normalizing said orthogonalized vectors with row values set to zero;
multiplying said normalized orthogonalized vectors with row values set to zero by the complex-conjugate-transpose of said matrix F to produce pulsed interference measurement vectors;
multiplying said orthogonalized interference related vectors by the mathematical pseudo-inverse of said matrix to produce pulsed interference correction vectors;
calculating the vector dot products of said received energy signals and said measurement vectors to thereby generate phase and amplitude measurements of said pulsed interference that are free of clutter;
adjusting or multiplying said correction vectors by said phase and amplitude measurements, to thereby produce interference equivalent correction signal vectors;
subtracting said interference equivalent correction signal vectors from said received energy signals to produce pulsed interference-adjusted received energy signals; and
applying said pulsed interference-adjusted received energy signals to said pulse-Doppler filter to suppress the clutter signals.
20. A method according to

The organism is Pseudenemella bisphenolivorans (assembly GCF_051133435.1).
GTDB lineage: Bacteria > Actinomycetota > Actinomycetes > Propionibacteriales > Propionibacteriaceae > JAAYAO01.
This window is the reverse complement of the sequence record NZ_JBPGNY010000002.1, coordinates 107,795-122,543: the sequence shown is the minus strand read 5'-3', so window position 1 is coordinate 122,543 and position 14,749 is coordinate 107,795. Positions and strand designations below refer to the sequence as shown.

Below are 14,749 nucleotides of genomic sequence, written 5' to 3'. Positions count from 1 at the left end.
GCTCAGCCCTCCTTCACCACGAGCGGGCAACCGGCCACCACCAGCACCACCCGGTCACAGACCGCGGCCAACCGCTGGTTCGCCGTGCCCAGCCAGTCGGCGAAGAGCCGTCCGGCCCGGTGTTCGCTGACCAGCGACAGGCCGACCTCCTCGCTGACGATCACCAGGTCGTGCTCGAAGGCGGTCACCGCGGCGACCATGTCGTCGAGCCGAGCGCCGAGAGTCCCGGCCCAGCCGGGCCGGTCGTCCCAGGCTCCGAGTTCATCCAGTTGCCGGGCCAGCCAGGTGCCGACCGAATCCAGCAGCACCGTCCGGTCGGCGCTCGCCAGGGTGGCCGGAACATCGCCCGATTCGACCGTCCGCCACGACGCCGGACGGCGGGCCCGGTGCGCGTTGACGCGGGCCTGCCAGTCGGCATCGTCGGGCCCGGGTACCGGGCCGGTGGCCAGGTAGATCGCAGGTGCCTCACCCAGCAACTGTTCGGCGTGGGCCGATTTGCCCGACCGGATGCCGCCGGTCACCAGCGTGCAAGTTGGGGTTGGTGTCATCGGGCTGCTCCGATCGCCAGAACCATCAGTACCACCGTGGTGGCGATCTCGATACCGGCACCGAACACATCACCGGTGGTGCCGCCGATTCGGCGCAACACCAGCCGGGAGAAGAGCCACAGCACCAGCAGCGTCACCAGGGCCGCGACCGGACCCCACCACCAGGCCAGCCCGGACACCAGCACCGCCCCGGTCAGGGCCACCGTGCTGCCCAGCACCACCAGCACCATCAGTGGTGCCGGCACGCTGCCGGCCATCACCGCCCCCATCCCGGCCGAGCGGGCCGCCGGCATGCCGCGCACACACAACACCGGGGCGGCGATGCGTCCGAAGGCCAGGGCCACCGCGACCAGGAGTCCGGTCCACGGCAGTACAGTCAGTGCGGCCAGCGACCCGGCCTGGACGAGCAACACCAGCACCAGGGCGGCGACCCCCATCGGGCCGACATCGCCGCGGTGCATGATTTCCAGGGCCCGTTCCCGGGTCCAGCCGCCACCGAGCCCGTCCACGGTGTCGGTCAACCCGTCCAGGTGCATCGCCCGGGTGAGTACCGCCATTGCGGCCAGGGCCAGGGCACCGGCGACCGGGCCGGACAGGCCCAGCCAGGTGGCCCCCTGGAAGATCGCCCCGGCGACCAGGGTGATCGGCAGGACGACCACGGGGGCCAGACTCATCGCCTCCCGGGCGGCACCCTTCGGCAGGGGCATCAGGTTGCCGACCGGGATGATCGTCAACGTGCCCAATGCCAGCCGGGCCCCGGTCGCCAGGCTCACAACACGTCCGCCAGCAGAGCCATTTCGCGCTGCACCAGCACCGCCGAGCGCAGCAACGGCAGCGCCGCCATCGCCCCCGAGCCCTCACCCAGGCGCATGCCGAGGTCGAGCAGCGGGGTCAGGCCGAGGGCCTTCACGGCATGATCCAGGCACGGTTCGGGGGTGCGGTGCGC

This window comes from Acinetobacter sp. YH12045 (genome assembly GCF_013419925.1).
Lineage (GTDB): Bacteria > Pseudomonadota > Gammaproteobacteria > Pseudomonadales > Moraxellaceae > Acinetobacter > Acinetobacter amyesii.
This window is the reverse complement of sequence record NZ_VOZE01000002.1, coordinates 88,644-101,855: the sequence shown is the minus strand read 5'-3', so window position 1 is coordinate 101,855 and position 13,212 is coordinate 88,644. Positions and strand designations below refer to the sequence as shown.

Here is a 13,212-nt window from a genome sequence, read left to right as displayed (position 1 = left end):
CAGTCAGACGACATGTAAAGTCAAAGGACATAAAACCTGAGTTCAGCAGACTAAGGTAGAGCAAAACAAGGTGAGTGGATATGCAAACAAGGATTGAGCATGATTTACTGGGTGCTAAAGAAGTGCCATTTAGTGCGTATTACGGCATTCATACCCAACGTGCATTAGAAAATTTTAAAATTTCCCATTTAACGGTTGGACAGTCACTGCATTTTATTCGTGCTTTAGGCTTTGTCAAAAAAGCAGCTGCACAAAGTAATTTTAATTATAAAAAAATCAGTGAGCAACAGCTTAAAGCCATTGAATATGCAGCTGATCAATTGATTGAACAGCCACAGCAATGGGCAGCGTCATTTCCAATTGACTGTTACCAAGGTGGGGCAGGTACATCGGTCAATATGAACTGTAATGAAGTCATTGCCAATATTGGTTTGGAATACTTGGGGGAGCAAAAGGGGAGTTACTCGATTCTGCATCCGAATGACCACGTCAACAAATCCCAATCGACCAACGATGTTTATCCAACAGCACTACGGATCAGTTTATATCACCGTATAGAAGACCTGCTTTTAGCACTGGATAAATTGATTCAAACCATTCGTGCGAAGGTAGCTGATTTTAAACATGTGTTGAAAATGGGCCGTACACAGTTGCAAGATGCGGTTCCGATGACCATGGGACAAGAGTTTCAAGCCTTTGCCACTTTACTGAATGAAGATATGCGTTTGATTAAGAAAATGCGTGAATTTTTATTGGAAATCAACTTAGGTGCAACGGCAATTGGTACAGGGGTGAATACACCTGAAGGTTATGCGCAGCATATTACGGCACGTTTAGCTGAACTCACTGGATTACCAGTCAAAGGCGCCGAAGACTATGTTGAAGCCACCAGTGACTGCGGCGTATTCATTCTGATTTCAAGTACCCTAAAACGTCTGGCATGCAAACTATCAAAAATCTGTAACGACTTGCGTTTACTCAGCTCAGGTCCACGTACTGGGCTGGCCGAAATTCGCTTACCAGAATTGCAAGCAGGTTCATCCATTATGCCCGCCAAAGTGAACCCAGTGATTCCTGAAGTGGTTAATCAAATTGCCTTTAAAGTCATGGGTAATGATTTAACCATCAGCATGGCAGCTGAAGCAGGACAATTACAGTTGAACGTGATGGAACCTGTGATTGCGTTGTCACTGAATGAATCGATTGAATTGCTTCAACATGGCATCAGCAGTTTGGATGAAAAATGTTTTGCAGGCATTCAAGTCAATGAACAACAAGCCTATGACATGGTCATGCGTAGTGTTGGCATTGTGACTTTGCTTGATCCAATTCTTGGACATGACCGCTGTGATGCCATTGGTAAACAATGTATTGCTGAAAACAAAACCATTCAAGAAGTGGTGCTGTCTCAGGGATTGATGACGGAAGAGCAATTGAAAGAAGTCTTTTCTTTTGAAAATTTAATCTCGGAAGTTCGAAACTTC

Description This invention relates to interference suppression in sensors such as radar, sonar, and lidar. Radar (including sonar and lidar) has been known and used by man for 60 years or more. During this time, many improvements have been devised for correcting various sensor deficiencies and frailties. Among the early improvements was the suppression of clutter by adoption of moving target indication (MTI), which tended to suppress the display of targets which had little or no motion, as measured by lack of a pulse-to-pulse phase shift in the reflected signal echo. The problem of the inverse-fourth-power amplitude of the signal returns was substantially solved by increasing the gain of the radar receiving systems as a function of the fourth-power of time following transmission of each energy pulse, in order to maintain relatively constant amplitude of the target signal returns during processing. Among the remaining problems of radar-type sensors are lack of good remedies for mutual interference between or among multiple radar sensors located in close proximity to each other. It is easy to understand that if two or more radars that are in close proximity to each other, transmit pulses in a common operating frequency band, each radar system will receive signals directly from the other radar(s) that are more-or-less indistinguishable from reflections from radar targets. These directly-received pulsed interference signals can be of large-amplitude and can tend to saturate receiving systems and target displays. This well-known problem manifests itself in increases in false alarm rates and in undesirable losses of sensitivity for detecting radar targets. Mutual interference is a serious problem for many types of radar, and is expected to be a continuing problem for future radar concepts. More recently, pulse-Doppler radars were devised to improve upon MTI radars. Pulse-Doppler radars can operate in conditions where signals from severe clutter environments are received together with signals from intended targets. Pulse-Doppler radars use pulse-Doppler filters to convert the time-domain reflected radar signals to the frequency domain in order to suppress the clutter and maintain target detection sensitivity. Clutter suppression is accomplished by rejection or attenuation of those components of the signal returns that show zero or small frequency offsets from the transmitted signals. Mutual interference can be a more severe problem for pulse-Doppler radars than for other radars due to the inherent nature of pulse-Doppler signals and pulse-Doppler filter processing. The increased severity is due to the fact that if mutual interference occurs anytime during the transmission and reception of a pulse-Doppler waveform, detection sensitivity can be degraded for the entire waveform. And since pulse-Doppler waveforms can consist of long sequences of high-energy pulses, not only can mutual interference be more likely to occur, but it can also render useless more significant amounts of expended radar resources consisting of high-energy pulses. In a simple prior-art arrangement, radar pulse-Doppler signal returns consisting of target and clutter signals are applied to a pulse-Doppler filter to transform the input time-series signal returns, into output Doppler-frequency domain signal measurements. This allows the system to resolve and separate the clutter signals from the intended target signals based on differences in their Doppler frequencies. The clutter signals are then suppressed either by setting their Doppler-frequency components to zero or by excluding them from detection processing. If pulsed interference occurs in the radar pulse-Doppler signal returns, together with target signals and clutter signals, then the pulsed interference appears on the output of all of the pulse-Doppler filters because of its wide frequency distribution. It can therefore mask the existence of intended target signals, which in turn degrades radar target detection sensitivity. Methods which have been used in the prior art to ameliorate the problem of mutual interference for pulse-Doppler radars include blanking of the portions of the signals that are contaminated with pulsed interference; “repair” by interpolation of the portions of the signals that are contaminated with pulsed interference; pulse-Doppler filters that are adapted to the pulsed interference, and coherent sidelobe signal cancellation. While blanking effectively removes pulsed interference, it is not compatible with pulse-Doppler filter suppression of high levels of clutter signals. When blanking is used during occurrences of combined pulsed interference and clutter signals, the portions of the clutter signals that overlap with the pulsed interference are also blanked. Radar target detection sensitivity is degraded because blanking of portions of the clutter signals degrades pulse-Doppler filter capabilities for suppressing the clutter signals. This is a serious shortcoming because combined pulsed interference and high levels of clutter signals are a common occurrence. “Repair” by interpolation improves upon blanking by replacing clutter signals that are contaminated by pulsed interference with interpolated signals that are compatible with pulse-Doppler filter suppression of high levels of clutter signals. “Repaired” signals are obtained by applying an interpolation algorithm to the received signals that are temporally adjacent to the contaminated signals. (This process is sometimes referred to as “linear prediction”.) Interpolation fails if any of the temporally adjacent signals are also contaminated by pulsed interference. This is a serious shortcoming because contamination of temporally adjacent signals commonly occurs. Pulse-Doppler filters that are adapted to the pulsed interference solve the problem by synthesizing and applying a new pulse-Doppler filter for each change in condition of the pulsed interference. While this method is compatible with pulse-Doppler filter suppression of high levels of clutter signals, and is also compatible with occurrences of temporally adjacent signals also being contaminated by pulsed interference, its implementation is generally considered to be too costly to be practical due to the large amount of computer computation that is required to synthesize new filters. Additionally, it is not compatible with existing and optimized pulse-Doppler filter architectures that are based on fast-Fourier transform processing algorithms. Coherent sidelobe signal cancellation is an effective solution to pulsed interference, but only if a sufficiently large number of coherent sidelobe signal cancellation channels are implemented in the radar, and the levels of the pulsed interference are sufficiently low so that the receiver does not exceed its linear dynamic region. When the linear dynamic region of the receiver response is exceeded, intermodulation and cross-modulation signal products are produced which are incompatible with coherent sidelobe signal cancellation. This is a serious shortcoming because pulsed interference will commonly exceed receiver linear dynamic regions when radars are in close proximity. Improved andor alternative mutual interference suppression for pulse-Doppler radar, sonar, lidar, and equivalent, is desired. A method according to an aspect of the invention is for sensing remote targets in the presence of interfering signals. The method comprises the step of radiating energy toward the target, and sensing or receiving reflected energy containing amplitude and phase information relating to the target, for generating received energy signals. The received energy signals may be contaminated by clutter signals at Doppler frequencies of clutter, and by pulsed interference. The method includes the step of generating time-distribution signals which characterize the distribution of the pulsed interference within the received energy signals. Measurement signals are generated from the time-distribution signals. The measurement signals represent the normalized-amplitude pulsed interference in a Doppler frequency region which is free of clutter signals. Correction signals are also generated from the time-distribution signals. The correction signals represent the normalized-amplitude pulsed interference over the entire Doppler frequency region, including the Doppler frequency region of the clutter signals. The received energy signals are processed with the measurement signals to generate nominally clutter-free interference signals representing phase and amplitude estimates of the pulsed interference. The clutter-free phase and amplitude estimates of the pulsed interference are used to adjust the phases and amplitudes of the correction signals to generate estimated pulsed interference. The estimated pulsed interference is subtracted from the received energy signals to produce received energy signals which nominally include clutter signals and that are nominally free of pulsed interference. In a mode of the method, the step of processing the received energy signals with the measurement signals includes the calculation of an inner product, which may be a vector dot product. In another mode of the method, the clutter-free phase and amplitude estimates of the pulsed interference are in the form of complex numbers, and the step of using the clutter-free phase and amplitude estimates to adjust the phases and amplitudes of the correction signals comprises the step of calculating a product, which may be an arithmetic complex multiplicative product. In another mode of the method, the step of generating correction signals which represent the amplitude-normalized pulsed interference includes the steps of converting the signals which characterize the time-distributions of the pulsed interference into Doppler interference distribution signals which characterize the Doppler frequency distribution of the pulsed interference, and orthogonalizing the Doppler interference distribution signals to uniquely represent the frequency components of the pulsed interference. The orthogonalized correction signals are converted from the frequency domain to the time domain for application to the received energy signals. In another mode of the method, the step of generating measurement signals includes the steps of converting the signals which characterize the time-distributions of the pulsed interference into signals which characterize the Doppler frequency distribution of the pulsed interference, and deleting or suppressing those frequency components of the Doppler frequency distribution signals which lie in the region of clutter frequencies, to thereby generate clutter-free pulsed interference measurement signals. The clutter-free pulsed interference measurement signals are orthogonalized to generate signals which uniquely represent the frequency components of the pulsed interference that are free of clutter signals. The orthogonalized clutter-free pulsed interference measurement signals are amplitude-normalized. The normalized and orthogonalized clutter-free pulsed interference measurement signals are converted from the frequency domain to the time domain for application to the received energy signals. One mode of the method further comprises the step of applying the received energy signals, that nominally include clutter signals and that are nominally free of pulsed interference, to a pulse-Doppler filter for removal of the clutter signals. A method according to another aspect of the invention for sensing remote target(s) in the presence of interfering and clutter signals comprises the steps of radiating sets of sequential pulses of energy toward the target, and receiving reflected energy containing amplitude and phase information relating to the target to thereby generate received energy signals, which may be at baseband or at an intermediate frequency, and which may be analog or digital. The identity(ies) of those pulses of the sequence which are contaminated with pulsed interference are extracted from the received energy signals and listed. A pulse-Doppler filter bank including a plurality of filters is provided, where each of the plural filters is associated with a different frequency range, some of which frequency ranges are associated with clutter signals. A matrix corresponding to the pulse-Doppler filter bank is identified, in which each column of the matrix corresponds to a pulse of the sequence, and in which each row of the matrix corresponds to a frequency range different from that of other filters of the pulse-Doppler filter bank. Those column(s) of the matrix corresponding to the contaminated pulses of the sequence are identified. Those rows of the identified column(s) of the matrix which correspond to the Doppler frequencies of the clutter are set to zero and orthogonalized to remove or reduce projection overlap or interdependencies, and are then normalized to produce frequency-domain pulsed interference measurement signals. The identified columns(s) of the matrix are also directly orthogonalized to remove projection overlap or interdependencies and produce frequency-domain pulsed interference correction signals. In a mode of the method the frequency-domain measurement and correction signals are converted to the time domain. The resulting time-domain measurement signals are then applied to the received energy signals in the time domain in order to obtain amplitude and phase estimates of the pulsed interference. The amplitude and phase estimates are used to adjust the time-domain correction signals. The time-domain correction signals are then combined or processed with the time-domain received energy signals to remove or reduce the pulsed interference. The resulting received energy signals with nominally reduced or removed pulsed interference are then applied to the pulse-Doppler filter bank to remove or reduce the clutter signals. In another mode of the method the received energy signals are first processed by a pulse-Doppler filter bank to thereby remove or suppress the clutter signals and produce frequency-domain received energy signals. The frequency-domain measurement signals are then applied to the frequency-domain received energy signals in order to obtain amplitude and phase estimates of the pulsed interference. The amplitude and phase estimates are used to adjust the frequency-domain correction signals. The adjusted frequency-domain correction signals are then combined or processed with the frequency-domain received energy signals to tend to reduce the effect of the pulsed interference and to aid in extraction of information relating to the target from the phase and amplitude information in the frequency-domain received energy signals. The step of combining may consist of a difference or subtraction. According to another aspect of the invention, a method for obtaining information about a remote target in the presence of clutter and mutual interference comprises the step of transmitting toward the target pulses of electromagnetic energy, and receiving reflected energy signals including phase and amplitude information, and possibly clutter and pulsed interference, to thereby generate received energy signals. The received energy signals are processed to produce pulsed interference indicative signals, indicative of which pulse portions of the received energy signals are contaminated with pulsed interference. A pulse-Doppler filter bank including at least an input port and output ports is provided. The pulse-Doppler filter bank defines at least one frequency bin which is representative of clutter. A matrix is defined, the rows and columns of which relate to the characteristics of the pulse-Doppler filter bank. From the pulsed interference indicative signals, those columns of the matrix to which the pulsed interference relates are selected, to thereby produce interference related column vectors. Those rows of the interference related column vectors which are associated with clutter signals in the pulse-Doppler filter bank are tagged for being rendered ineffective, to thereby produce column vectors with row values set to zero. The column vectors with row values set to zero and the pulsed interference related column vectors are orthogonalized, to thereby produce orthogonalized column vectors with row values set to zero and orthogonalized interference related vectors. The orthogonalized vectors with row values set to zero are normalized. The normalized and orthogonalized vectors with row values set to zero are multiplied by the complex-conjugate-transpose of the matrix to produce pulsed interference measurement vectors. The orthogonalized pulsed interference related column vectors are multiplied by the mathematical pseudo-inverse of the matrix to produce pulsed interference correction vectors. The vector dot products of the received energy signals and the measurement vector(s) is or are calculated to thereby generate phase and amplitude measurements of the pulsed interference that are nominally free of clutter. The correction vectors are adjusted or processed in conjunction with the clutter-free phase and amplitude measurements of the pulsed interference, to thereby produce pulsed interference equivalent correction signal vectors. The adjustment or processing may be in the form of multiplication. The pulsed interference equivalent correction signal vectors are subtracted from the received energy signals to produce adjusted received energy signals that are nominally free of pulsed interference. In one mode of the method, the adjusted received energy signals that are nominally free of pulsed interference are applied to an input port of the pulse-Doppler filter bank to suppress the clutter signals. This invention tends to reduce or remove pulsed interference by a process that is compatible with pulse-Doppler filter suppression of clutter signals, and thereby maintains radar target detection sensitivity during combined clutter and pulsed interference conditions. In general, pulse-Doppler radar signals consist of trains or time-series sequences of signals, such as pulses, that can be used to measure the Doppler frequencies of target objects in order to filter clutter signals from target signals. In a typical operating scenario, after the first pulse is transmitted, its reflected signal return is then received until the time at which the second pulse is transmitted. After the second pulse is transmitted, its reflected signal return is then received until the time at which a third pulse is transmitted. This transmission and reception cycle is continued until all pulses in the sequence are transmitted and received. Alternatively, several or all pulses in the sequence may be transmitted prior to the start of reception for long-range operation of the radar. In general, pulse-Doppler signals can consist of sequences of other numbers of pulses than six, and usually consist of sequences of many more pulses. The amplitude of each signal return is plotted as a function of time delay relative to when it was transmitted, and represents the signal that was reflected from radar targets and clutter located at a range distance from the radar that corresponds to the round-trip travel time delay. The signals provide measurements of amplitude and phase for each range gate (time delay) that is digitally sampled. The time-series measurements representing the signal returns can be viewed as being arranged into column vectors, x, one vector for each range gate that is digitally sampled. This is illustrated in According to an aspect of the invention, when signals within a sequence are contaminated with pulsed interference, “Correction” vectors are synthesized, scaled in amplitude and adjusted in phase, and then subtracted from the contaminated signals in order to tend to reduce and remove the pulsed interference. The Correction vectors are synthesized in response to the specific pulsed interference, are compatible with the pulse-Doppler filters and do not significantly degrade their capabilities to suppress clutter signals. The values of amplitude and phase that are used to scale and adjust the Correction vectors are obtained by applying “Measurement” vectors to the contaminated signals prior to correction. The Measurement vectors exclude known Doppler-frequency components of the clutter signals. After pulsed interference is removed by this process, the pulse-Doppler signal returns are then sent to a conventional pulse-Doppler filter bank for suppression of the clutter signals and then on to signal integration and detection processing to determine the existence of target signals. Radar target detection sensitivity is therefore maintained because pulsed interference is reduced andor removed by a process that is compatible with, and does not significantly degrade, pulse-Doppler filter capabilities for suppressing clutter signals. The combined target, clutter and pulsed interference signal return energies The first step in generating the information required to control the Mutual Interference Processor Block Block Because pulsed interference may contaminate more than one signal return in a pulse-Doppler signal sequence, methods for removing the pulsed interference on any one signal return within the sequence may potentially interact with, and degrade, removal of pulsed interference from other signal returns within the sequence. The Orthogonalize or Remove Overlap function block The Normalize block Blocks The pulse-Doppler signal returns, including clutter and pulsed interference, enter the Pulsed Interference Removal Processor block After pulsed interference is removed from the range gate vectors (x) by block After clutter signal returns are minimized and suppressed by pulse-Doppler filter block A method according to an aspect of the invention as shown in A method according to another aspect of the invention as shown in According to another aspect of the invention as shown in Patent Citations